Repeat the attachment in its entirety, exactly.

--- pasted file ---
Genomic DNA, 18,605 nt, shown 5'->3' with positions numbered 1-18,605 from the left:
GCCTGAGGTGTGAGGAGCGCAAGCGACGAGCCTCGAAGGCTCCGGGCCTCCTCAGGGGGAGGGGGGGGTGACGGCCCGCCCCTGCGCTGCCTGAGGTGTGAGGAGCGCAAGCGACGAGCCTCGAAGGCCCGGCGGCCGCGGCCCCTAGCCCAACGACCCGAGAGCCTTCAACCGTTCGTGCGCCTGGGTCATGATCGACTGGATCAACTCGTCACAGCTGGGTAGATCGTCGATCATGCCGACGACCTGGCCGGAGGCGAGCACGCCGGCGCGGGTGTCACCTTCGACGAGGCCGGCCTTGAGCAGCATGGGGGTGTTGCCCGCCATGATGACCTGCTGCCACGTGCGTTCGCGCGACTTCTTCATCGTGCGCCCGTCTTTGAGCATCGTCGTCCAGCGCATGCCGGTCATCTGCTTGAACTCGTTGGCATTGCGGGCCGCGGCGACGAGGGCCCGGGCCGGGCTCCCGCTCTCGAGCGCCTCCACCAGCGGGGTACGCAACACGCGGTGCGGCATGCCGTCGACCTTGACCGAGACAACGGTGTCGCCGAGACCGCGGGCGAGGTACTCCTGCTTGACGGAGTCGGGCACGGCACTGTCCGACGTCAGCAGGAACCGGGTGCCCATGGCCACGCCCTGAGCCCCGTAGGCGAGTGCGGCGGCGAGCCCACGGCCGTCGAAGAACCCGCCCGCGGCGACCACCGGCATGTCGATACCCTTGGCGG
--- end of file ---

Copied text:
Genomic DNA, 18,605 nt, shown 5'->3' with positions numbered 1-18,605 from the left:
GCCTGAGGTGTGAGGAGCGCAAGCGACGAGCCTCGAAGGCTCCGGGCCTCCTCAGGGGGAGGGGGGGGTGACGGCCCGCCCCTGCGCTGCCTGAGGTGTGAGGAGCGCAAGCGACGAGCCTCGAAGGCCCGGCGGCCGCGGCCCCTAGCCCAACGACCCGAGAGCCTTCAACCGTTCGTGCGCCTGGGTCATGATCGACTGGATCAACTCGTCACAGCTGGGTAGATCGTCGATCATGCCGACGACCTGGCCGGAGGCGAGCACGCCGGCGCGGGTGTCACCTTCGACGAGGCCGGCCTTGAGCAGCATGGGGGTGTTGCCCGCCATGATGACCTGCTGCCACGTGCGTTCGCGCGACTTCTTCATCGTGCGCCCGTCTTTGAGCATCGTCGTCCAGCGCATGCCGGTCATCTGCTTGAACTCGTTGGCATTGCGGGCCGCGGCGACGAGGGCCCGGGCCGGGCTCCCGCTCTCGAGCGCCTCCACCAGCGGGGTACGCAACACGCGGTGCGGCATGCCGTCGACCTTGACCGAGACAACGGTGTCGCCGAGACCGCGGGCGAGGTACTCCTGCTTGACGGAGTCGGGCACGGCACTGTCCGACGTCAGCAGGAACCGGGTGCCCATGGCCACGCCCTGAGCCCCGTAGGCGAGTGCGGCGGCGAGCCCACGGCCGTCGAAGAACCCGCCCGCGGCGACCACCGGCATGTCGATACCCTTGGCGG